The Night in the Garden: Allegri Miserere
8 April 2017, 7.30 p.m.
St Cuthbert’s Chapel, Ushaw College
Giovanni Pierluigi da Palestrina:
Laudate Pueri, O Sacrum Convivium
Thomas Tallis: O Sacrum Convivium
Kenneth Leighton: What love is this of thine
soloists: Amy Farquhar (soprano), Peter Wilkie (bass)
Tomás Luis da Victoria: Maundy Thursday responsories
Amicus meus osculi
Judas, mercator pessimus
Unus ex discipulis
Eram quasi agnus
Allegri: Miserere Mei:
soloists Beth Bromley (soprano 1), Lois Gill (soprano 2), Päivi-Sisko Eerola (alto), Simon Tasker (Bass)
Our Passiontide programme “The Night in the Garden” is the story of the intimate human dramas that unfold on the last night before Jesus’s crucifixion, as told in music by some of the greatest composers of the Renaissance. Motets by Palestrina and Tallis set the scene: Palestrina’s magnificent eight-part Laudate Pueri looks back to the celebratory mood of Palm Sunday, and two settings of O Sacrum Convivium reflect on Jesus’s last meal and its significance at the heart of the Mass.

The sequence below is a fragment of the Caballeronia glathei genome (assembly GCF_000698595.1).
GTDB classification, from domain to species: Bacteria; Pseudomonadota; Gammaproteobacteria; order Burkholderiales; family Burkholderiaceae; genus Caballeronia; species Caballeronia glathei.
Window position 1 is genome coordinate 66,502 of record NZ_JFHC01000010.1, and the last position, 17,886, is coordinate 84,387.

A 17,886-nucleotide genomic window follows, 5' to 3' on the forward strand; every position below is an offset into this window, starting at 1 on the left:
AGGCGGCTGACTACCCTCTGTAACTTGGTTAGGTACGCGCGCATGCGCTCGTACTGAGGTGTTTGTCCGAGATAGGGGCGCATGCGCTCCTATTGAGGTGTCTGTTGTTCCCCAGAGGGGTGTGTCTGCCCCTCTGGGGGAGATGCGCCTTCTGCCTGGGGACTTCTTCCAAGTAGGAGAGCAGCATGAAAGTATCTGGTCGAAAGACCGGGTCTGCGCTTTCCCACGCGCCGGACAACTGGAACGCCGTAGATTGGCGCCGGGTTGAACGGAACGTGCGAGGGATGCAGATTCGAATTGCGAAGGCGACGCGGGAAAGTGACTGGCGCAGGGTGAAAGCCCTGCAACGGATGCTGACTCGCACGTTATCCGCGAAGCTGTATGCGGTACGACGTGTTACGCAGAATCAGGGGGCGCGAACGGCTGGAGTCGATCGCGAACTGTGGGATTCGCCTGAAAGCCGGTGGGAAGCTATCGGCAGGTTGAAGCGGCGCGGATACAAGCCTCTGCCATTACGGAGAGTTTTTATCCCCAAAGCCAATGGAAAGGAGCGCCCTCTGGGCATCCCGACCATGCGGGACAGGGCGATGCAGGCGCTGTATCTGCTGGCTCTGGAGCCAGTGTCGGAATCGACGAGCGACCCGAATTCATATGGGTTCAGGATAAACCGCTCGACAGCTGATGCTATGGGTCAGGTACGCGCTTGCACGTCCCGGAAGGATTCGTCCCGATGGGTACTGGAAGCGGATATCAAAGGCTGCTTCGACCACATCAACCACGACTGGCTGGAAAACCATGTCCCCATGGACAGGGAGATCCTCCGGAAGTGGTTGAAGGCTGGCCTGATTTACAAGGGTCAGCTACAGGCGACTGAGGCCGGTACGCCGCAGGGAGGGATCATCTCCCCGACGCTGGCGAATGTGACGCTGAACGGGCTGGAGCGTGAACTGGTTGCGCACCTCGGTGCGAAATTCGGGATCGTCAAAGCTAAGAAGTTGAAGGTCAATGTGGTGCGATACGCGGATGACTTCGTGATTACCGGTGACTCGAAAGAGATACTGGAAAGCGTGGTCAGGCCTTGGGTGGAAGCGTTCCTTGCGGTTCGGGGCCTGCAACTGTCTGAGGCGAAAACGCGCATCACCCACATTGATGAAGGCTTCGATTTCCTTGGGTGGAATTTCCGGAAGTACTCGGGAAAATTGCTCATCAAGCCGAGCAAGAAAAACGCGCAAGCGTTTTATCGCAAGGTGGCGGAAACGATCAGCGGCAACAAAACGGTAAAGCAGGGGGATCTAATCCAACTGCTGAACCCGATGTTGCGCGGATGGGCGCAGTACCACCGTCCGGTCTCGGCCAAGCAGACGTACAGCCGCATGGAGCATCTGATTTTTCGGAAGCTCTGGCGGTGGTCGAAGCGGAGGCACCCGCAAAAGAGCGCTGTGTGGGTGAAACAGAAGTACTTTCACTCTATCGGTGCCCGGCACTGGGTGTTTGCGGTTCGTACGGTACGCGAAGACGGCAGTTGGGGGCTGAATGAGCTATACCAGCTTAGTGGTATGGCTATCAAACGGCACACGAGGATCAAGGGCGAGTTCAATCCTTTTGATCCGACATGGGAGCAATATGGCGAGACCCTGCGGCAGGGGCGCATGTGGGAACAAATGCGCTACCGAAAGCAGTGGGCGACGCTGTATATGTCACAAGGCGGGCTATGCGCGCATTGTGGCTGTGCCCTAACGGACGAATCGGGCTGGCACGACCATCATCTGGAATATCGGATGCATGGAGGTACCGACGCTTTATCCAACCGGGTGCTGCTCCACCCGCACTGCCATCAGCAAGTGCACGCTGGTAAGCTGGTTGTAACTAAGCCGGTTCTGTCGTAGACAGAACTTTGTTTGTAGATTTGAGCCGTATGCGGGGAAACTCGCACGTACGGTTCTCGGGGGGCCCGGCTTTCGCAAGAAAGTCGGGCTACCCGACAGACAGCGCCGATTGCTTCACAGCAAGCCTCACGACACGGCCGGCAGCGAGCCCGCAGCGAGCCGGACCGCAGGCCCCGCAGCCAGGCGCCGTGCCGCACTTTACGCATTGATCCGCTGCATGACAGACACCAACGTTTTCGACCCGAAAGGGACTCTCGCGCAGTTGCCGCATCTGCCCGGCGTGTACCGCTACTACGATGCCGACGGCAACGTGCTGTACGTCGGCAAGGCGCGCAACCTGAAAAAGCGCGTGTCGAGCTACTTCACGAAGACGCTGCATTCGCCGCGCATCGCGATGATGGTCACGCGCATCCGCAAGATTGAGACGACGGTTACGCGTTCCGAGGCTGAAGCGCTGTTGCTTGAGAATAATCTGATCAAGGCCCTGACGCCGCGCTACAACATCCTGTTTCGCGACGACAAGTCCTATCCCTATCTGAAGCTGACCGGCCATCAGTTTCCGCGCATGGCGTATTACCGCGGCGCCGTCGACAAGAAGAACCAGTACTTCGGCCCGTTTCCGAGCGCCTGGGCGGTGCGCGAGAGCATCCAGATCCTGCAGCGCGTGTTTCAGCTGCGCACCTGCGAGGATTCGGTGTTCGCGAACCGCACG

Turning away from the music and language of Rome, Kenneth Leighton’s What love is this of thine sets a meditation by the 17th-century Puritan poet Edward Taylor considering our response to Jesus’s sacrifice, with both words and music matching that of the Catholics for spiritual intensity.
Tomás Luis de Victoria’s setting of the Responsories for Maundy Thursday takes us back into the dark heart of the Passiontide story. Victoria’s music depicts the tragedy of Judas’s betrayal and death and Jesus’s lonely vigil with a simple but overwhelming sorrow.
The words of Psalm 51, Miserere Mei, traditionally ended Holy Week services. This beautiful prayer seeking God’s mercy and salvation could be the words of Jesus as he prays in the Garden, or our own. Allegri’s famous setting of the Miserere has taken on a life of its own since its beginnings in the Vatican, the prayer taking flight on a soaring soprano line out of the Garden, out of the Sistine Chapel and spreading across the world.